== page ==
2. Make sure your neighbors know to contact the emergency caregiver if something should happen to you

3. Carry a card in your wallet that lists the names and contact details of your emergency caregivers so that your animal isn’t left alone for an extended period of time

4. Identify someone you can include in your will as the assigned permanent caregiver. Choose carefully and ensure they are truly willing to honor their promise.

5. Include in your will the contact details of a no-kill shelter that can re-home your pet as a back-up should your original plans fall through

If you’d like to know more, here’s a great step-by-step feature on how to make sure your four-legged family member is never abandoned if you are no longer around. 

If you have friends or family who may not have made plans, please share this story with them. 

Cute photo alert

In the meantime, here’s a gratuitous photo of me with my book, in case you are interested!

Love and purrs, Bunny and Team XO

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Pet insurance and what you need to know

When you adopt a young, healthy animal, it’s tempting to skip getting pet insurance. It’s an added expense and you might wonder if it’s really worth it. The reality is something unexpected can always happen, even with the healthiest animal.

My Story

One day, about a year after my adoption, I suddenly lost my appetite and I stopped eating and drinking. So, my folks and I went to the local vets where they ran a series of tests and gave me a steroid injection to stimulate my appetite. The tests came back clear, but I still wasn’t eating without the steroids, and I had to keep returning. A distressing time for me and my folks, to say the least. More tests were conducted, and about four weeks later, they referred me to a truly pawsome veterinarian at the Animal Medical Center in NYC. I had every test, including a spinal tap, an MRI, and all sorts of blood work. It was eventually determined that I had Irritable Bowel Disease. And so, the experts advised my folks to find the right type of food for me to counteract it.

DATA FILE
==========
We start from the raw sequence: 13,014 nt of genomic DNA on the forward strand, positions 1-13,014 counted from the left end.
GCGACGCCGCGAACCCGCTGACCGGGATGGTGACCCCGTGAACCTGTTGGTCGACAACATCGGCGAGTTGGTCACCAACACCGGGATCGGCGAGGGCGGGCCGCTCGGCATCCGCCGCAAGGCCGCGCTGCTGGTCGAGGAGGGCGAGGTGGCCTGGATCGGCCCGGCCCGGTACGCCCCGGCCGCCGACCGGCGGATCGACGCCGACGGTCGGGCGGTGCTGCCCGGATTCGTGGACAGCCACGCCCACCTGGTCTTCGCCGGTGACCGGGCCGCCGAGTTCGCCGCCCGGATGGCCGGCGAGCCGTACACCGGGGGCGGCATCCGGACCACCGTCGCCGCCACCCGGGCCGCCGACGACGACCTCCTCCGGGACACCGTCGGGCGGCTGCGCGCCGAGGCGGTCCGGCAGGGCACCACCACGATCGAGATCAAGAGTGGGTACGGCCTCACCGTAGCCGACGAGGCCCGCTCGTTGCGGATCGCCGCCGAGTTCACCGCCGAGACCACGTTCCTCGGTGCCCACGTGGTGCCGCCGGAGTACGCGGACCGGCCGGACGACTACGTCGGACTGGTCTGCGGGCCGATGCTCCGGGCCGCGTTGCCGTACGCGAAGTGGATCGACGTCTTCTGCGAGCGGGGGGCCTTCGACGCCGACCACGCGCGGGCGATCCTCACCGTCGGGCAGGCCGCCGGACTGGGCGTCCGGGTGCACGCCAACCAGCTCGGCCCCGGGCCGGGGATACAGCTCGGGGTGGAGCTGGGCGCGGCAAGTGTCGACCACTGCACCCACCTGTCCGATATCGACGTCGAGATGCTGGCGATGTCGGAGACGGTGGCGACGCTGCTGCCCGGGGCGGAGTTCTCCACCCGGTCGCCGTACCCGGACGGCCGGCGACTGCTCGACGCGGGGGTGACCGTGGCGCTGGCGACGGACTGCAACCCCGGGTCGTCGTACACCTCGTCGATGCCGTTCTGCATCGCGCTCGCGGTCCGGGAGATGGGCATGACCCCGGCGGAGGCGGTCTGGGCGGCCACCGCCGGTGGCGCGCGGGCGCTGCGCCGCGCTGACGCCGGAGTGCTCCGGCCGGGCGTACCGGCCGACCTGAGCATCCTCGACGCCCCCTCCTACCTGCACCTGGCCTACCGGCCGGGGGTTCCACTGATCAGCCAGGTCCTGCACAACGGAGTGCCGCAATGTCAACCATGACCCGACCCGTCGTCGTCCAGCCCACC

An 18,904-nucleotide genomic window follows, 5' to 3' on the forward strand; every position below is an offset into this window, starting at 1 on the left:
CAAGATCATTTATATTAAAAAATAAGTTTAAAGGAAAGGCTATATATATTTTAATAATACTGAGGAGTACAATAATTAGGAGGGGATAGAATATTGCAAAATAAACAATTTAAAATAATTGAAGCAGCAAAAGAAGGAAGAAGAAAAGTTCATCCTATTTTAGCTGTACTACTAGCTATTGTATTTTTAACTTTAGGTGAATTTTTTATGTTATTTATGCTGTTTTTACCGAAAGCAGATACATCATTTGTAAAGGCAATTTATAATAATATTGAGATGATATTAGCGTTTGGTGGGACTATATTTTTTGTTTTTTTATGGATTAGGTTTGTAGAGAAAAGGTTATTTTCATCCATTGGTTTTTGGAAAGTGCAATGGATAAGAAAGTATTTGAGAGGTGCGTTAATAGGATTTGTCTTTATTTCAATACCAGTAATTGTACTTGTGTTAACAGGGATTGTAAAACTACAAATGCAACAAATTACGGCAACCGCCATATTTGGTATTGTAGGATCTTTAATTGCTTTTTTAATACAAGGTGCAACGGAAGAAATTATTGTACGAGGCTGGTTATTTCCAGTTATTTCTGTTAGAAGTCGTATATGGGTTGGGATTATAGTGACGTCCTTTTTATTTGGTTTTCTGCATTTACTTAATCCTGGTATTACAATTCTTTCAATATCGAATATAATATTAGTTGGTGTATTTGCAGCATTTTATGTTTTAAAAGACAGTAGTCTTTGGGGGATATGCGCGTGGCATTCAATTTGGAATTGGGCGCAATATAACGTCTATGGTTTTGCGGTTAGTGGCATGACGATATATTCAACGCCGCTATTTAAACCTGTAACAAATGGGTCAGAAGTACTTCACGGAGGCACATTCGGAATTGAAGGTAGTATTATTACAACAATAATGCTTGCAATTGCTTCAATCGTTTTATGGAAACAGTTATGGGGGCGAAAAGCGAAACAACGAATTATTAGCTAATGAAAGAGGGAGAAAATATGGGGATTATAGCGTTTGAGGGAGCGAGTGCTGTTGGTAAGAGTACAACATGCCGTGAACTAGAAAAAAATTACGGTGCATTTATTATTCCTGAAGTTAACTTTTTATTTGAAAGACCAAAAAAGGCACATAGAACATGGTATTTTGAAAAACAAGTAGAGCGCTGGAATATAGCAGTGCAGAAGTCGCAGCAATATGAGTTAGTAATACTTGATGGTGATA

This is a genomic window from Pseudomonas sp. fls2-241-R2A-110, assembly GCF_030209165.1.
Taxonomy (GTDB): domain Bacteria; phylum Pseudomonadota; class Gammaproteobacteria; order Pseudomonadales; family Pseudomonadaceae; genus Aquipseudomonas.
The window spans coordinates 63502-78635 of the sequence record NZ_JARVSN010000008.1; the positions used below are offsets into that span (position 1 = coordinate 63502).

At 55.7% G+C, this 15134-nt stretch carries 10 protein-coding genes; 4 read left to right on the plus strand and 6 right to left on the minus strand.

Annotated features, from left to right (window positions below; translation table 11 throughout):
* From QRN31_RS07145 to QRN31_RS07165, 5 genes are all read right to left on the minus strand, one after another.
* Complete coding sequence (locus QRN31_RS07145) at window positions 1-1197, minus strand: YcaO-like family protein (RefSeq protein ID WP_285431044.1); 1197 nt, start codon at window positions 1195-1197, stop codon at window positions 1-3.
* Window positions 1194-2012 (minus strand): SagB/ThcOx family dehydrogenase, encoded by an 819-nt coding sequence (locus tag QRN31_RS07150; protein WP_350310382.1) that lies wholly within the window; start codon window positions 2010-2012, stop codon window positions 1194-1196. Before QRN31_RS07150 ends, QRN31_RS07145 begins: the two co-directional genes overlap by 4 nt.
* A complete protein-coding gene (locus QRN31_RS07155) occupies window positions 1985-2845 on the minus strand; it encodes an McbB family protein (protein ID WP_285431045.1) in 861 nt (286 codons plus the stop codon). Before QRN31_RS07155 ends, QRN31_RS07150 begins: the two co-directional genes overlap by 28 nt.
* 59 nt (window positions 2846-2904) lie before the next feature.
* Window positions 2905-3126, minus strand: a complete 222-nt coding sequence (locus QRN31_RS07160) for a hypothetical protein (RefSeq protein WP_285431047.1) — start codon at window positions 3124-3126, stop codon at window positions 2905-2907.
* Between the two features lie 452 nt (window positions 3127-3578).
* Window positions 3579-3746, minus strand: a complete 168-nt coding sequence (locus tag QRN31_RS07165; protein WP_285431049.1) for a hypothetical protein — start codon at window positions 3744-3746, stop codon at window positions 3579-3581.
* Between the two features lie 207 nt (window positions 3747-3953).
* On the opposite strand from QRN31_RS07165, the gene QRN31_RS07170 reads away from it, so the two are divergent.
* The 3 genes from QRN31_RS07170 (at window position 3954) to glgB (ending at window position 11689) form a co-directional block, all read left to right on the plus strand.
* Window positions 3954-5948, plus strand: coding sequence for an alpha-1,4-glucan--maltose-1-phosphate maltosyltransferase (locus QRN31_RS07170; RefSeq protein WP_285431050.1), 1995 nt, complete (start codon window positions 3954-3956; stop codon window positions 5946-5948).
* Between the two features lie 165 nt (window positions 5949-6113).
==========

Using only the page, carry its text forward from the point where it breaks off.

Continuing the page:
Getting to the root of the problem

Once we identified food that didn’t irritate my stomach, along with a daily dose of probiotics, I was on the road to recovery! I was lucky, and my folks were mightily relieved and glad they’d invested in pet insurance. Because the costs incurred by my Irritable Bowel Disease had run into the thousands. Luckily, my policy covered about 80%. My folks would surely have done everything to help me, even without insurance, but the point is that nobody wants to be faced with unnecessary stress and tough decisions.

A guide to pet insurance

Our furriends at AllAboutCats have just published a must-read report about the wide variety of pet insurance options available in North America. It’s a great guide that will help owners weigh their choices effectively. And you can read it here.

And me? Well, these days I have a pawsome appetite, and I’m actually a whole pound and a half heavier than before my illness! Like I say every day, I’m living the kitty dream.

Love and Purrs, Bunny and Team XO